What you call yourself and who you are may be two different things. I can give myself names or accept the names that others give me; but, if they don’t express who I really am, there’s a lack of  integrity between the title and the internal reality.

Let’s say I have a banana, but I call it a plantain. (It’s not that I just call it a plantain, I really believe that I have a plantain.) When I or someone else attempts to eat it, the discrepancy is discovered. The fruit is hard and bitter rather than soft and sweet.

I believe this is an important consideration for those of us who call ourselves Quakers. Are we really Quakers or do we just call ourselves by that name? Whether there’s integrity in it will affect our own and others’ experience of us.

Consider this passage from the bible. I believe it describes what it means to be a Quaker. (Substitute the word “Quaker” for “Jew” as you read it.)

To be a Jew is rather to be one inwardly, and true circumcision is a matter of the heart—transformed by God not conformed to tradition. Such a person gets praised, not by mortals, but by God. (Romans 2.29 SV)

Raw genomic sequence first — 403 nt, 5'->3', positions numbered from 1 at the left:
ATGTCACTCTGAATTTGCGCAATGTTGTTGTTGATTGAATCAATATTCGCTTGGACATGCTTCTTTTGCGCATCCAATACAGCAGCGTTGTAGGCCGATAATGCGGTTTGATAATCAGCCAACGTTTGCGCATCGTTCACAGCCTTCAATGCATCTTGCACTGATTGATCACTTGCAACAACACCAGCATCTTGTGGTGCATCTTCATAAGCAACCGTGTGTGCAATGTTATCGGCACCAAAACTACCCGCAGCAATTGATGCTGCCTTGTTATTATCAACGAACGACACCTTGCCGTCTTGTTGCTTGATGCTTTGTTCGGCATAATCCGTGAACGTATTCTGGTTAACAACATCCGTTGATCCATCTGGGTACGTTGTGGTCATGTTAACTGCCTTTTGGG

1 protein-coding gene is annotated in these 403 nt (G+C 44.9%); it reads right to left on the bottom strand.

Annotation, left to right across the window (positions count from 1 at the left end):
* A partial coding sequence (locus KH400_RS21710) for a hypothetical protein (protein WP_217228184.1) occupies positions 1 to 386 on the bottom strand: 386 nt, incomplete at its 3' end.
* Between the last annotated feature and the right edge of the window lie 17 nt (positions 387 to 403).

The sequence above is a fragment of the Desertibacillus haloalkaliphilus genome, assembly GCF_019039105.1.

In this letter, Paul was addressing the early Christian communities, which were largely composed of Jewish people. He was attempting to articulate what it meant to be a Jew given the resurrection of Jesus. He was arguing that to be a faithful member of a religious tradition had less to do with participating in traditional practices, conforming to others’ expectations, or saying those things that get you positive recognition and more to do with allowing God to transform your inmost nature.

I believe this applies to anyone who considers herself a member of a faith tradition, but especially to Quakers. Early Friends lived by and died for the belief that form is secondary to experience. When we call ourselves Quaker, but we limit God’s involvement in our lives, we create a false image rather than allowing God to reflect divine likeness into the world.

Quakers risk finding out who they really are, allowing God to transform them into it, and then refer to themselves by the names that match. They desire inward truth and outward integrity so much that they are willing to allow God to reform them and help other people to understand the source of their transformation. Are you simply calling yourself a Quaker or truly being a Quaker?